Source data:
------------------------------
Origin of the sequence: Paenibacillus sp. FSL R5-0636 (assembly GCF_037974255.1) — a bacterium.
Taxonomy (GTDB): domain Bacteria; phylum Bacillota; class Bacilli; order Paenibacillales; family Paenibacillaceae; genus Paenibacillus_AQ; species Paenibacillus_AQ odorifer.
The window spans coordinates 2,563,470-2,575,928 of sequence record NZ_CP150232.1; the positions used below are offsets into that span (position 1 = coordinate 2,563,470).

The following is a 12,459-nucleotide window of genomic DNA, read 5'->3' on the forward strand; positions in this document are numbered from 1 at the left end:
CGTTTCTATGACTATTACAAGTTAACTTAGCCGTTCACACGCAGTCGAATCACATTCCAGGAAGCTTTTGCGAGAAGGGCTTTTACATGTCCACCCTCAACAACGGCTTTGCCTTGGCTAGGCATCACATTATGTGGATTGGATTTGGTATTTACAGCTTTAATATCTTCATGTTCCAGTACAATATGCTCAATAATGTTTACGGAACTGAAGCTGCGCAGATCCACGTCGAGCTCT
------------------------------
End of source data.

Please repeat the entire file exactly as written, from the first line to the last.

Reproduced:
Origin of the sequence: Paenibacillus sp. FSL R5-0636 (assembly GCF_037974255.1) — a bacterium.
Taxonomy (GTDB): domain Bacteria; phylum Bacillota; class Bacilli; order Paenibacillales; family Paenibacillaceae; genus Paenibacillus_AQ; species Paenibacillus_AQ odorifer.
The window spans coordinates 2,563,470-2,575,928 of sequence record NZ_CP150232.1; the positions used below are offsets into that span (position 1 = coordinate 2,563,470).

The following is a 12,459-nucleotide window of genomic DNA, read 5'->3' on the forward strand; positions in this document are numbered from 1 at the left end:
CGTTTCTATGACTATTACAAGTTAACTTAGCCGTTCACACGCAGTCGAATCACATTCCAGGAAGCTTTTGCGAGAAGGGCTTTTACATGTCCACCCTCAACAACGGCTTTGCCTTGGCTAGGCATCACATTATGTGGATTGGATTTGGTATTTACAGCTTTAATATCTTCATGTTCCAGTACAATATGCTCAATAATGTTTACGGAACTGAAGCTGCGCAGATCCACGTCGAGCTCT